Cyclists, walkers set to lose vital bridge path for months


It’s difficult to overstate how important a bridge can be for people in their daily lives, yet it’s something often taken for granted. 

Threaten to take that bridge away — even temporarily — and it becomes abundantly clear how crucial that bridge really is. 

As part of ongoing work rehabilitating both its upper and lower level roadways, one lane of the Manhattan-bound Henry Hudson Bridge was scheduled to close starting Feb. 20 and remain closed well into 2019, according to a Metropolitan Transportation Authority spokesman. It’s part of an $86 million project to replace the last remaining sections of the roadway deck dating back to the 1930s. That includes removing columns and toll islands from the lower level, which the MTA says will improve traffic flow across the bridge.

But one particular closure could have a strong impact on people like Craig Weingard, who regularly uses the bridge to cycle 24 miles a day round-trip from his Riverdale home to work at East 40th Street and Fifth Avenue in Manhattan. It’s the Henry Hudson’s lower level pedestrian walkway slated to close by spring.

The MTA will offer a free shuttle service between 7 a.m. and 9 p.m., for pedestrians and cyclists, but that means waits of up to 30 minutes, forcing Weingard to seek out alternative routes.

“You don’t want to wait 30 minutes for a bus to start going through stoplights,” Weingard said. “It’ll take 30 minutes just to get to Inwood Park. What’s the point? The whole solution is just so — it’s just not a solution.”

Weingard will likely have to detour to the Broadway Bridge instead — a route that not only will add 15 minutes to his commute, but one he considers less safe.

Riding through adversity is nothing new for Weingard, who used to travel as many as 31 miles round-trip. At times during the winter, it could take Weingard just short of three hours to get to work in the morning because of the snow and the wind. Yet, being blocked from using his preferred route into Manhattan has created new challenges.

These changes are necessary, said Richard Campisi, maintenance superintendent for the MTA.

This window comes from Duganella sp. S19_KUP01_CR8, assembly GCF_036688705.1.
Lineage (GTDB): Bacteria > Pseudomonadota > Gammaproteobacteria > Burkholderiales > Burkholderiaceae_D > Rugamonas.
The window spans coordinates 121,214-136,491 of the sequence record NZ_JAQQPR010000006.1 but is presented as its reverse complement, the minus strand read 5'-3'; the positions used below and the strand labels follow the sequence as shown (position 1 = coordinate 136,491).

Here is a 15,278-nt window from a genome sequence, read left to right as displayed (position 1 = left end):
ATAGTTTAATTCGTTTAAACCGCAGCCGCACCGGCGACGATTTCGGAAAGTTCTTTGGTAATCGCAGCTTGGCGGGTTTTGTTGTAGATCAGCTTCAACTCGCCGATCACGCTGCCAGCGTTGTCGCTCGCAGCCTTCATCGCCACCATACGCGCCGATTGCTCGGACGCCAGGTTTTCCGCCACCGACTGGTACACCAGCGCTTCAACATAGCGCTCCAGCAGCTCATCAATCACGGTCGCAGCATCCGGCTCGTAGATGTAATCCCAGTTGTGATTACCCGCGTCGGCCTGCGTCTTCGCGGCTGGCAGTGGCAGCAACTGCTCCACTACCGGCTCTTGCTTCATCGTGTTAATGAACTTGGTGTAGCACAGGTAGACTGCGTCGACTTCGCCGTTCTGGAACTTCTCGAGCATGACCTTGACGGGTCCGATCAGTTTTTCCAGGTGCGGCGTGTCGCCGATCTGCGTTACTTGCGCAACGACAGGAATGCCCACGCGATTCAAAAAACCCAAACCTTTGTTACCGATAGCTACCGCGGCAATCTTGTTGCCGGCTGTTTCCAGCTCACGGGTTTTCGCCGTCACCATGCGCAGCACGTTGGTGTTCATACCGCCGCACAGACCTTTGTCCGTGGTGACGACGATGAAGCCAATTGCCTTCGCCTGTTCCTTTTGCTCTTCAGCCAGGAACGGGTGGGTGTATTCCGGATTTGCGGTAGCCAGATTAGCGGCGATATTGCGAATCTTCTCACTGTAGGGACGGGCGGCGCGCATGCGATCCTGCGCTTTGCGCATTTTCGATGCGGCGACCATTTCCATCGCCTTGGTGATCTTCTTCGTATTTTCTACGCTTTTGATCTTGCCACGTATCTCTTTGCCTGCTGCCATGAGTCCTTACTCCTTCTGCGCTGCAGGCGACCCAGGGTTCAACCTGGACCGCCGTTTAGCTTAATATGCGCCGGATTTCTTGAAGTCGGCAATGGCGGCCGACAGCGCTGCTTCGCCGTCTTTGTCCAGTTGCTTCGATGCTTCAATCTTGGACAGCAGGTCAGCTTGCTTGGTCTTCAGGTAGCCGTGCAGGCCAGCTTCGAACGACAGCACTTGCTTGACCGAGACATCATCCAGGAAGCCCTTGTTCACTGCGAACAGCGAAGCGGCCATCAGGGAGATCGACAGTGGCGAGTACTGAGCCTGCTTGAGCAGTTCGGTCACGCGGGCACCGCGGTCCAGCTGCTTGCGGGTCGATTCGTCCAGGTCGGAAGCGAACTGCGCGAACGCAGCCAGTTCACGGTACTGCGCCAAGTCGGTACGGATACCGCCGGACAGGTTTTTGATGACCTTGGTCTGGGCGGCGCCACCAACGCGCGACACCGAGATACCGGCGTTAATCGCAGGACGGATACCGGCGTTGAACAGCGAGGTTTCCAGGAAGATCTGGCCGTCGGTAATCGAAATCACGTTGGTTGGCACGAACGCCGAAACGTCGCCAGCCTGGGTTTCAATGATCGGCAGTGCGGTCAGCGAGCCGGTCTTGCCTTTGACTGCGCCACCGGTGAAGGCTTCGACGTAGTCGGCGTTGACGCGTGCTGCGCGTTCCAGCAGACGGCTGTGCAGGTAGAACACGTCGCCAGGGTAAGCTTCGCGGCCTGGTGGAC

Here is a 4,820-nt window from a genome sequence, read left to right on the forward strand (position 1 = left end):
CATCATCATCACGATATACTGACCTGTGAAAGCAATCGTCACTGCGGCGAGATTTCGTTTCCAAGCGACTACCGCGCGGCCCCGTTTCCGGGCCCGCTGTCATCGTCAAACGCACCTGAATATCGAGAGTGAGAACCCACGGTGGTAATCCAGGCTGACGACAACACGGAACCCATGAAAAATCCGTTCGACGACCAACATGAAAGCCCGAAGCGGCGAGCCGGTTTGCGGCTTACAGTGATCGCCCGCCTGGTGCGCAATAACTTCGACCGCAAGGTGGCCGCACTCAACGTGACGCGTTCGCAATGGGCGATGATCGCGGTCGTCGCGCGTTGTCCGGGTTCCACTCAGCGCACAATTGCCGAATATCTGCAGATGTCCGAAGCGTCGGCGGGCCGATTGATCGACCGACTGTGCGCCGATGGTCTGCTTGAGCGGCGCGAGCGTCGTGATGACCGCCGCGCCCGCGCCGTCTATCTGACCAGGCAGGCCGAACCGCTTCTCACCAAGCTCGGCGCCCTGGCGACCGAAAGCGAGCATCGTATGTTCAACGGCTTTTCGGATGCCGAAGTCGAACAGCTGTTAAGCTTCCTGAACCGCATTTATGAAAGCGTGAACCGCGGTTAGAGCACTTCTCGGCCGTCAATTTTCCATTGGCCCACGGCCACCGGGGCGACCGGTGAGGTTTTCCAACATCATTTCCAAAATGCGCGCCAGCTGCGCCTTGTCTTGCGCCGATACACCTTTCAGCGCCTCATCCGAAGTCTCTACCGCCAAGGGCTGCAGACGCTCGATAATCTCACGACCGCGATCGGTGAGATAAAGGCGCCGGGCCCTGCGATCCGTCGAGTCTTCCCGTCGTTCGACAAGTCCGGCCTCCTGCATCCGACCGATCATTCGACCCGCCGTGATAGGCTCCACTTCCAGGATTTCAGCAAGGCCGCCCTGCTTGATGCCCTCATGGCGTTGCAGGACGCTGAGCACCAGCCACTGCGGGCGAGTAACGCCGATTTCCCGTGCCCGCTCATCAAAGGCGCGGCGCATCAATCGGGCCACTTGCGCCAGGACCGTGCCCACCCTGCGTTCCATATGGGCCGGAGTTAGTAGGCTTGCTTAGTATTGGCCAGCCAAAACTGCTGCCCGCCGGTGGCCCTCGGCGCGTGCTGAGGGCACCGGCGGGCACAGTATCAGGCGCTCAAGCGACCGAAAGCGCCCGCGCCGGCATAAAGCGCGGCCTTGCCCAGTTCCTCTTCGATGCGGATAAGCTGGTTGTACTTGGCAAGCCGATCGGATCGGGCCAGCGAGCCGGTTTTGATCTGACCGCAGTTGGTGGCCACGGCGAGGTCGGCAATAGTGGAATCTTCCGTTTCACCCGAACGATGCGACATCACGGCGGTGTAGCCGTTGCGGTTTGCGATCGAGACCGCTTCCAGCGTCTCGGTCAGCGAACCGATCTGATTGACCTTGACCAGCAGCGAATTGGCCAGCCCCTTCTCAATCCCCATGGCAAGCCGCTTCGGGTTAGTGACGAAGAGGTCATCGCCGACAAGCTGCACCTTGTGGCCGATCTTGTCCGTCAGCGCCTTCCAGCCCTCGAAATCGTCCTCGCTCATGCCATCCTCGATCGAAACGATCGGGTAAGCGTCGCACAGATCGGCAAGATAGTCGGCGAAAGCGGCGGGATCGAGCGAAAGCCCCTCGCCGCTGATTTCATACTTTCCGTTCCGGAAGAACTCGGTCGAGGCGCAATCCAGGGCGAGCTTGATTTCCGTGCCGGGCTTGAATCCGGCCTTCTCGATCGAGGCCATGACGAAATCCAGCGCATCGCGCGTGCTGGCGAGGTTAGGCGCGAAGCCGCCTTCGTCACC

“The work has to be done, and it would just be unsafe to keep the walkway open during construction,” Campisi said. “In order to keep the public safe, the walkway needs to be closed.”

Creating an additional lane, one potential solution Weingard had suggested to MTA in the past, wouldn’t work either, Campisi said. At the end of the day, safety remains top priority.

“It’s a major renovation,” he said, “so we just can’t accommodate anybody walking along the footpath. Safety is first with us.”

David Gellman, a member of Community Board 8’s traffic and transportation committee, disagrees.

“I’m not an engineer, but given that the roadway is going to be open the whole time, whatever they’re doing to protect cars should be sufficient to protect pedestrians,” Gellman said.

Commuters aren’t the only ones inconvenienced by the construction. Andrew Kramer, a real estate broker who sells properties in Riverdale, says one of the area’s bigger selling points is its easy access to Inwood Park via the Henry Hudson Bridge. Those looking to buy near the bridge often want to use the park to walk their dogs and bike.

“I see people on the bridge all the time, and I hope they can find a way to give the residents of Riverdale access that won’t involve waiting 30 minutes for a shuttle,” Kramer said.

Meanwhile, Ozzie Perez, owner of Tread Bike Shop on the Manhattan side of the bridge, said the construction could negatively impact his 20-year-old business.

“Waiting 30 minutes for a shuttle, loading the children on, and waiting for traffic to get down to Inwood Park would make it so complicated that folks would probably not do it at all,” Perez said.

But as Weingard sees it, the real concern here — beyond the daily inconvenience for commuters and pedestrians — is one of broader environmental implications.

“The whole point is to make bikes free to move around the city and save carbon footprints for our climate change issues,” Weingard said. “That’s what the whole thing is about. How are we supposed to do that?”